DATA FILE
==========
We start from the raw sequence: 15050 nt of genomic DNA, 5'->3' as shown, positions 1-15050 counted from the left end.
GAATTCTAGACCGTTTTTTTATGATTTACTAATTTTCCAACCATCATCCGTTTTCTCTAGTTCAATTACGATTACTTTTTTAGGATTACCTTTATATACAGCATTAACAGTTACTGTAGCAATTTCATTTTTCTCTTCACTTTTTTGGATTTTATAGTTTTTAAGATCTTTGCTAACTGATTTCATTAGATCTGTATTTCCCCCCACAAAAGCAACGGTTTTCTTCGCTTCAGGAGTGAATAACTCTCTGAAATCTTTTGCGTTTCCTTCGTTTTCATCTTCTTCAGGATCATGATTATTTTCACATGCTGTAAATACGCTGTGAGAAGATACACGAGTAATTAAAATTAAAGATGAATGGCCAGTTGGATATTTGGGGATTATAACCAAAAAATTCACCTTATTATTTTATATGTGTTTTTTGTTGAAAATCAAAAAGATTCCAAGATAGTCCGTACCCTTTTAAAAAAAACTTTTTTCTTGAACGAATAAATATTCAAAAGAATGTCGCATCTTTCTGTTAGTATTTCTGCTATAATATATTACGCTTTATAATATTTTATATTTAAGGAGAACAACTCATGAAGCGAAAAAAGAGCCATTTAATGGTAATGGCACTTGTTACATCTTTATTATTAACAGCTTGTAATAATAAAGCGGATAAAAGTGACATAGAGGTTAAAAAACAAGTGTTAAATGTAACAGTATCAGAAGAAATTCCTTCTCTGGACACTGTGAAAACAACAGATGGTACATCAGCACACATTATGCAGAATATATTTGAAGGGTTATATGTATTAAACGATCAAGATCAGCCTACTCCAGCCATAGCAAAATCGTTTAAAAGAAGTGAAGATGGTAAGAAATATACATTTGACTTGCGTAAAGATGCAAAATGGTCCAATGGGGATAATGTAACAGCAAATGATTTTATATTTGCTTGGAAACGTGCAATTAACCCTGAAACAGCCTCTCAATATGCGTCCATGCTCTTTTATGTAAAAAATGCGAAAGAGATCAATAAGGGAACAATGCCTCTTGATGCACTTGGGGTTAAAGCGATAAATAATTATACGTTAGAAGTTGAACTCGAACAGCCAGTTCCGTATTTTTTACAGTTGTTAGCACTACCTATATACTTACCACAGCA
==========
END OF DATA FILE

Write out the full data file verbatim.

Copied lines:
We start from the raw sequence: 15050 nt of genomic DNA, 5'->3' as shown, positions 1-15050 counted from the left end.
GAATTCTAGACCGTTTTTTTATGATTTACTAATTTTCCAACCATCATCCGTTTTCTCTAGTTCAATTACGATTACTTTTTTAGGATTACCTTTATATACAGCATTAACAGTTACTGTAGCAATTTCATTTTTCTCTTCACTTTTTTGGATTTTATAGTTTTTAAGATCTTTGCTAACTGATTTCATTAGATCTGTATTTCCCCCCACAAAAGCAACGGTTTTCTTCGCTTCAGGAGTGAATAACTCTCTGAAATCTTTTGCGTTTCCTTCGTTTTCATCTTCTTCAGGATCATGATTATTTTCACATGCTGTAAATACGCTGTGAGAAGATACACGAGTAATTAAAATTAAAGATGAATGGCCAGTTGGATATTTGGGGATTATAACCAAAAAATTCACCTTATTATTTTATATGTGTTTTTTGTTGAAAATCAAAAAGATTCCAAGATAGTCCGTACCCTTTTAAAAAAAACTTTTTTCTTGAACGAATAAATATTCAAAAGAATGTCGCATCTTTCTGTTAGTATTTCTGCTATAATATATTACGCTTTATAATATTTTATATTTAAGGAGAACAACTCATGAAGCGAAAAAAGAGCCATTTAATGGTAATGGCACTTGTTACATCTTTATTATTAACAGCTTGTAATAATAAAGCGGATAAAAGTGACATAGAGGTTAAAAAACAAGTGTTAAATGTAACAGTATCAGAAGAAATTCCTTCTCTGGACACTGTGAAAACAACAGATGGTACATCAGCACACATTATGCAGAATATATTTGAAGGGTTATATGTATTAAACGATCAAGATCAGCCTACTCCAGCCATAGCAAAATCGTTTAAAAGAAGTGAAGATGGTAAGAAATATACATTTGACTTGCGTAAAGATGCAAAATGGTCCAATGGGGATAATGTAACAGCAAATGATTTTATATTTGCTTGGAAACGTGCAATTAACCCTGAAACAGCCTCTCAATATGCGTCCATGCTCTTTTATGTAAAAAATGCGAAAGAGATCAATAAGGGAACAATGCCTCTTGATGCACTTGGGGTTAAAGCGATAAATAATTATACGTTAGAAGTTGAACTCGAACAGCCAGTTCCGTATTTTTTACAGTTGTTAGCACTACCTATATACTTACCACAGCA